Colonization was expensive, however, and required the pooled resources of many men. Advertising, which reached a peak early in the 17th century, was put to work in a manner that would do credit to the present day. Its use in commerce and government is by no means of recent date. Spokesmen—speakers, writers, poets, pamphleteers, play wrights, and preachers—solicited all England to take part in these new endeavors which, in their words, gave every assurance of profitable return.

The exploits of men such as Raleigh and Gilbert, Martin Frobisher, Michael Lok, John Davis, Thomas Cavendish, Sir Francis Drake, and Sir John Hawkins had already made England conscious of the potentialities of the New World and of the need to seek a part of it. Others followed these earlier leaders. In 1602 Raleigh sent yet another ship under Samuel Mace to seek the lost settlers of Roanoke, and in the same year a vessel went out under Bartholomew Gosnold who attempted a settlement on Elizabeth's Island in present Massachusetts. Gosnold and another in this party, Gabriel Archer, were to become prominent later in the Jamestown settlement. In 1603, Martin Pring made a voyage along the northern part of Virginia. In 1605, came the expedition under George Weymouth to the Kennebec River on the New England coast. He spent some weeks here and returned to England carrying with him several Indian natives from that region.

The arrival of the settlers at Jamestown in 1607. (A painting by Griffith Baily Coale in the State Capitol, Richmond, Va.)

On April 10, 1606, the first Virginia charter received the great seal of England. This document recognized two groups and two spheres of influence that would fall between the thirty-fourth and forty-fifth parallels of north latitude along the American coast. One was interested in North Virginia and was granted to Thomas Hanham, Raleigh Gilbert, William Parker, George Popham, and others of and for Plymouth and other English places. This group was first in the field with exploration, dispatching a ship in August 1606 under Henry Challons. In May 1607, they sent a colony to the mouth of the Kennebec in Maine, but, in the spring of 1608, after a severe winter, the settlement was given up.

The second group, organized under the charter of 1606, was that interested in south Virginia. This patent went to Sir Thomas Gates, Sir George Somers, Richard Hakluyt, Edward Maria Wingfield, and others of and for the city of London. The treasurer of the group was Sir Thomas Smith, one of the most capable businessmen of the day. Richard Hakluyt, the foremost authority on travel, foreign regions, and colonization in general, assembled helpful data and had a large part in the preparation of instructions and orders for those to be sent our as colonists. It was this group and their associates that organized, financed, and directed the expedition that reached Jamestown on May 13, 1607, and saw to it that supplies came through and reinforcements were procured in the lean years of the settlement.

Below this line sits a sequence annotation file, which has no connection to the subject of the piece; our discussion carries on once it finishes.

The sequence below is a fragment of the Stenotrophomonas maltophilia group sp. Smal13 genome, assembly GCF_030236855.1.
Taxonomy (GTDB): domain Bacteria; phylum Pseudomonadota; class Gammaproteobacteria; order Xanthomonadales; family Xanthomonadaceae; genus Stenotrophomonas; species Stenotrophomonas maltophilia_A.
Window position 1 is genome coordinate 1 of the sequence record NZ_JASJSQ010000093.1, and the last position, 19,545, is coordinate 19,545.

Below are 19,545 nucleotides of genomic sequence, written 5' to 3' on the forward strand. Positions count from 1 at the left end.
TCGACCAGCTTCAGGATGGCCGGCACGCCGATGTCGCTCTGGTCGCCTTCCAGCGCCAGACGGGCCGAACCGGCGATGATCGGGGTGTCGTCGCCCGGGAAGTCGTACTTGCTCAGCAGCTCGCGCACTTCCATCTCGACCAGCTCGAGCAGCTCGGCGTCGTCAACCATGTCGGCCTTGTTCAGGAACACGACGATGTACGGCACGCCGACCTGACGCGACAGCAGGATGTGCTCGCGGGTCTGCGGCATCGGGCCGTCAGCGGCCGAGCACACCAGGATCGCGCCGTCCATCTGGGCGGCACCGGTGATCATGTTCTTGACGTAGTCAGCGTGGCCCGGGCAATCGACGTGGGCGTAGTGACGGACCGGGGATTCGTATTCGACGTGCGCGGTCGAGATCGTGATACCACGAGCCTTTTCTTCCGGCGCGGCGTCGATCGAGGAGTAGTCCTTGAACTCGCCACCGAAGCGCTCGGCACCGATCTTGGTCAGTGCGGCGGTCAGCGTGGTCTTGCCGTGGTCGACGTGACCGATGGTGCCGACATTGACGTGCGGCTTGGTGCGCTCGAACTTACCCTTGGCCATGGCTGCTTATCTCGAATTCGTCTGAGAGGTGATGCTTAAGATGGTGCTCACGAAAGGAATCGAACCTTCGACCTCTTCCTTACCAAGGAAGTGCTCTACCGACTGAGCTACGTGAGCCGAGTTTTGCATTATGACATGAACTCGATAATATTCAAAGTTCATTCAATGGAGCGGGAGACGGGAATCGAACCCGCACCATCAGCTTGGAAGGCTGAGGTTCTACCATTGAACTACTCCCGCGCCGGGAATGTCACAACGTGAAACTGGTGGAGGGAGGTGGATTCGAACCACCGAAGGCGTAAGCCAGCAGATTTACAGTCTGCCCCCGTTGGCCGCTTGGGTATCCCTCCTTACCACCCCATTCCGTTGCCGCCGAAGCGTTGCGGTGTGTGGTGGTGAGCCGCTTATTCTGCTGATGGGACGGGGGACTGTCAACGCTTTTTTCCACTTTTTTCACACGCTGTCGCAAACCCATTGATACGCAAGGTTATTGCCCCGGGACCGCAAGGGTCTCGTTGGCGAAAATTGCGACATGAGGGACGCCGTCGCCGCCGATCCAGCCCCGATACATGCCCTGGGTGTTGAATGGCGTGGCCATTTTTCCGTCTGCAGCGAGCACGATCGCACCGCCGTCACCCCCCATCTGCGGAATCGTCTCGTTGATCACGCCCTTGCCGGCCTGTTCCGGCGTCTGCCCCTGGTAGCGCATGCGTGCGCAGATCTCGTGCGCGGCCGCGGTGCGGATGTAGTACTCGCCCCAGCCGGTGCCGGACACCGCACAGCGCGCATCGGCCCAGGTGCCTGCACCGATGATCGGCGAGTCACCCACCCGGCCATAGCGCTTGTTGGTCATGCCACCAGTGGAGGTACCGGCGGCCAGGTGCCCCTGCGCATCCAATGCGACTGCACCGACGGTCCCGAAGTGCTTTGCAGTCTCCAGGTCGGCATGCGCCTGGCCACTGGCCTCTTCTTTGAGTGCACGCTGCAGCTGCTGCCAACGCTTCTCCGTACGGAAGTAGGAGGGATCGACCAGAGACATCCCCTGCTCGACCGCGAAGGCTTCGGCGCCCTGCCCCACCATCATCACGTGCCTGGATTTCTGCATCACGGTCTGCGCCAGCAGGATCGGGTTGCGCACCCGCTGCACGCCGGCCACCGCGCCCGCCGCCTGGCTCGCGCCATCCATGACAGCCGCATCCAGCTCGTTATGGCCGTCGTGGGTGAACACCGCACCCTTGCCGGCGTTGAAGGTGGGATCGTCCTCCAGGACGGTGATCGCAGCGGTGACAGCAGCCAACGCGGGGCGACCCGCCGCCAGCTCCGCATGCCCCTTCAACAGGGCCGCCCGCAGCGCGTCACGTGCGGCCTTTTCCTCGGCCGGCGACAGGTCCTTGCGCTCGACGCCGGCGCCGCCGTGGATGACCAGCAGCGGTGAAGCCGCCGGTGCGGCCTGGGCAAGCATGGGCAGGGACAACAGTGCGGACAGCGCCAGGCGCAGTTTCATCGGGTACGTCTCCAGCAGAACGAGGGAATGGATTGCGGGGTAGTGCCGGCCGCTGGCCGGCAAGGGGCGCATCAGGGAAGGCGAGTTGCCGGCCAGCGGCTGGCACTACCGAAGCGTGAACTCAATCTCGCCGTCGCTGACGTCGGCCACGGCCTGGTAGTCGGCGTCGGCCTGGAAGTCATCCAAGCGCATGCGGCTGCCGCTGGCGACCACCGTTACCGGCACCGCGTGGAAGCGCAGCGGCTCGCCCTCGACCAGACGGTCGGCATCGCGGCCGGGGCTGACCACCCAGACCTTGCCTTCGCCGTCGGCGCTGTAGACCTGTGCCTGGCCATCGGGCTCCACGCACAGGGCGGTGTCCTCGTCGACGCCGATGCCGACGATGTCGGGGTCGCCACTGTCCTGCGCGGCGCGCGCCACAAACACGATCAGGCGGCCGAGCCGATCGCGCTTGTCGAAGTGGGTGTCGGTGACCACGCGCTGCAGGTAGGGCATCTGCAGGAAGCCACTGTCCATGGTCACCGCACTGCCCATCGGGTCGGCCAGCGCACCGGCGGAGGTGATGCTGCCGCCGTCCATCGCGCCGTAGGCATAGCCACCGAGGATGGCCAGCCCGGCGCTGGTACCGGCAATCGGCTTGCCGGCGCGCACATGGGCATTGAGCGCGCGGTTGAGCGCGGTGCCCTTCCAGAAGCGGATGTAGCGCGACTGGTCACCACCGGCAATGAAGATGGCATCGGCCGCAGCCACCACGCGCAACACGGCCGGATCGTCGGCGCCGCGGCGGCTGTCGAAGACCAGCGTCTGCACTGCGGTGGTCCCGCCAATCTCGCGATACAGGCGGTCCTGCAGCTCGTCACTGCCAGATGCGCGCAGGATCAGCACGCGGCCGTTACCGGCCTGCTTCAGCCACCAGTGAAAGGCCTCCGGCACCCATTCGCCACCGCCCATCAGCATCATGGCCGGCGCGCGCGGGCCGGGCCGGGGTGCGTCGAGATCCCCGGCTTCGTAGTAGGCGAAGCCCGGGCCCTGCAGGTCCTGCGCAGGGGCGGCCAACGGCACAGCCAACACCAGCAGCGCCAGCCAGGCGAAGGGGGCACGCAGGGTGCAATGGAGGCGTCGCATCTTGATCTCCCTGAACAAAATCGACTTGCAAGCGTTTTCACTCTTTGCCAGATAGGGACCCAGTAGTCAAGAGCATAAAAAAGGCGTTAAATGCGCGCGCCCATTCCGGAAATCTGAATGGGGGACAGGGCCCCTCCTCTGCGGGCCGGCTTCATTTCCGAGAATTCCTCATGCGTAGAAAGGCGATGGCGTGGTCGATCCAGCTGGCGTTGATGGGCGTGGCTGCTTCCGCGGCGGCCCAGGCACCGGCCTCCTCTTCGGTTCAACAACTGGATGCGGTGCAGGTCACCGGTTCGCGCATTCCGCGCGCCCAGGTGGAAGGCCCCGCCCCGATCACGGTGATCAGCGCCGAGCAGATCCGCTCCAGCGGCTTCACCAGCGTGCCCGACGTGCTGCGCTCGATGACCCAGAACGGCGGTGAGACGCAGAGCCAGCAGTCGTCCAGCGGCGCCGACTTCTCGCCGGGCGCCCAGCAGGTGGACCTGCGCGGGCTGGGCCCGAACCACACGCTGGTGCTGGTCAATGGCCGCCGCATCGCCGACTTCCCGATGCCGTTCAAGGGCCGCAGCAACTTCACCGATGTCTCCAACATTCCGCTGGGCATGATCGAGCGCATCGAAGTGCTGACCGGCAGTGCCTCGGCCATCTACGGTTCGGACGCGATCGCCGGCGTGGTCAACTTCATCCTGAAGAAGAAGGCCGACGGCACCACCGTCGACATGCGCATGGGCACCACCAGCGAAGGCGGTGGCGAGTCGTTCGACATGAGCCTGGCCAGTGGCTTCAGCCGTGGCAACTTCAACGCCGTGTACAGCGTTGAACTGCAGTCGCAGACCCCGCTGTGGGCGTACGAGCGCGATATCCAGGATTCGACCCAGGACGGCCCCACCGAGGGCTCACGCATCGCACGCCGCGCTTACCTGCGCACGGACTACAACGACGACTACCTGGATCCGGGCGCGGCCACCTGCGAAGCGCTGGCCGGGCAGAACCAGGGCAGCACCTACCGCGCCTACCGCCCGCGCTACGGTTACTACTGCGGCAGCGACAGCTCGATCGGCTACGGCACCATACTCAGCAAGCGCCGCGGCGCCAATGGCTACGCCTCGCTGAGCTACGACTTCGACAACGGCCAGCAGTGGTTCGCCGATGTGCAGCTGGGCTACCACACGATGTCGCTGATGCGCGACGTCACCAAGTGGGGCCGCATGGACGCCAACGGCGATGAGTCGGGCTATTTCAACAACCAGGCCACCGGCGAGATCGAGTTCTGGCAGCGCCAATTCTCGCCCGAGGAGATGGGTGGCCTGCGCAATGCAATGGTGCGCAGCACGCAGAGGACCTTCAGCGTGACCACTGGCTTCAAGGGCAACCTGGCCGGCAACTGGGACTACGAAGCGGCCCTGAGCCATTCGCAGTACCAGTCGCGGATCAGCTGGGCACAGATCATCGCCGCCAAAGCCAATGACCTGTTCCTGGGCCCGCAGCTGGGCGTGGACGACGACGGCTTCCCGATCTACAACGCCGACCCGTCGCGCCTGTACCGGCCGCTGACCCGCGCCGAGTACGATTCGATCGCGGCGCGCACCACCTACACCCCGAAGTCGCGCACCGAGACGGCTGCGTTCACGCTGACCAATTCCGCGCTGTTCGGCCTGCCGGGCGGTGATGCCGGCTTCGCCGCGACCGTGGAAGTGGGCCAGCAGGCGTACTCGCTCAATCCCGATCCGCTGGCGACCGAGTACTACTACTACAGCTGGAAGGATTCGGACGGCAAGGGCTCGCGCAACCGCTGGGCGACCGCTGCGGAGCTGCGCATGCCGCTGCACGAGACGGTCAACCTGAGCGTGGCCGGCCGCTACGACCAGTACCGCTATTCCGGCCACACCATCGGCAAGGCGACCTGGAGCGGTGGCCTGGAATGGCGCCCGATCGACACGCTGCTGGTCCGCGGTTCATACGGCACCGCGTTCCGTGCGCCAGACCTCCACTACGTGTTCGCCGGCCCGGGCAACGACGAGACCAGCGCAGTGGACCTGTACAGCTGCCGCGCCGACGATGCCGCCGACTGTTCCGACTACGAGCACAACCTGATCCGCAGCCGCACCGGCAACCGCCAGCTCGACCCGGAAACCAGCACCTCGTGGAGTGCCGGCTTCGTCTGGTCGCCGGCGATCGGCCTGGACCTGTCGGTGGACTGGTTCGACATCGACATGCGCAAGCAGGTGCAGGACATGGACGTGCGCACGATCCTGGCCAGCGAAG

The immediate and long-range reasons for the settlement were many and, perhaps, thoroughly mixed. Profit and exploitation of the country were expected, for, after all, this was a business enterprise and they were necessary for long-range activity. A permanent settlement was the objective. Support, financial and popular, came from a cross section of English life. It seems obvious from accounts and papers of the period that it was generally thought that Virginia was being settled for the glory of God, for the honor of the King, for the welfare of England, and for the advancement of the Company and its individual members. In England and in Virginia they expected and did carry the word of God to the natives, although not with the same verve as the Spanish. They expected to develop natural resources, to free the mother country from dependence on European states, to strengthen their navy, and to increase national wealth and power. They expected to be a thorn in the side of the Spanish Empire; in fact, they hoped one day to challenge and overshadow that empire. They sought to find the answer to agricultural unemployment at home. They sought many things, not the least of them being gold, silver, and land. As the men stepped ashore on Jamestown Island, perhaps each had a slightly different view of why he was there, yet some one or a combination of these motives was probably the reason.